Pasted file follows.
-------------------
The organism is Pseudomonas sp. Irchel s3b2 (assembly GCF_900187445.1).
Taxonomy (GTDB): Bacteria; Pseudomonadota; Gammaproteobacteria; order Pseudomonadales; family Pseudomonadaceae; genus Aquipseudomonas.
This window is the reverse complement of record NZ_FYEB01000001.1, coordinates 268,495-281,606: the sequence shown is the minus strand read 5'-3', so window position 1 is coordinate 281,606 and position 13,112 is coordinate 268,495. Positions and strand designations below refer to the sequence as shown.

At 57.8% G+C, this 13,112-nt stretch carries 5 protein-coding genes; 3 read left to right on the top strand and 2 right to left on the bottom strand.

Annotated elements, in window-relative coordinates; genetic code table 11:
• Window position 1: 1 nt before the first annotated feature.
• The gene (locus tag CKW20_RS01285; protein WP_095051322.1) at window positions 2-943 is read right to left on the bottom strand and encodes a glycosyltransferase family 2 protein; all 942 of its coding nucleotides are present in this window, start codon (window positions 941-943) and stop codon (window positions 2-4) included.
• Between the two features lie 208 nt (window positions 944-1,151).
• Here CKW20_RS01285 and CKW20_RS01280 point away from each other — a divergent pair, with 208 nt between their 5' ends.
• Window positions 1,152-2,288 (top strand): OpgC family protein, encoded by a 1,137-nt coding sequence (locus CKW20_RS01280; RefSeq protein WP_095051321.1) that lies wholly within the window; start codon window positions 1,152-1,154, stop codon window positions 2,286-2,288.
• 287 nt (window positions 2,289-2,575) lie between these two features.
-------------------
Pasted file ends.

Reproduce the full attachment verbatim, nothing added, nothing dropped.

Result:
The organism is Pseudomonas sp. Irchel s3b2 (assembly GCF_900187445.1).
Taxonomy (GTDB): Bacteria; Pseudomonadota; Gammaproteobacteria; order Pseudomonadales; family Pseudomonadaceae; genus Aquipseudomonas.
This window is the reverse complement of record NZ_FYEB01000001.1, coordinates 268,495-281,606: the sequence shown is the minus strand read 5'-3', so window position 1 is coordinate 281,606 and position 13,112 is coordinate 268,495. Positions and strand designations below refer to the sequence as shown.

At 57.8% G+C, this 13,112-nt stretch carries 5 protein-coding genes; 3 read left to right on the top strand and 2 right to left on the bottom strand.

Annotated elements, in window-relative coordinates; genetic code table 11:
• Window position 1: 1 nt before the first annotated feature.
• The gene (locus tag CKW20_RS01285; protein WP_095051322.1) at window positions 2-943 is read right to left on the bottom strand and encodes a glycosyltransferase family 2 protein; all 942 of its coding nucleotides are present in this window, start codon (window positions 941-943) and stop codon (window positions 2-4) included.
• Between the two features lie 208 nt (window positions 944-1,151).
• Here CKW20_RS01285 and CKW20_RS01280 point away from each other — a divergent pair, with 208 nt between their 5' ends.
• Window positions 1,152-2,288 (top strand): OpgC family protein, encoded by a 1,137-nt coding sequence (locus CKW20_RS01280; RefSeq protein WP_095051321.1) that lies wholly within the window; start codon window positions 1,152-1,154, stop codon window positions 2,286-2,288.
• 287 nt (window positions 2,289-2,575) lie between these two features.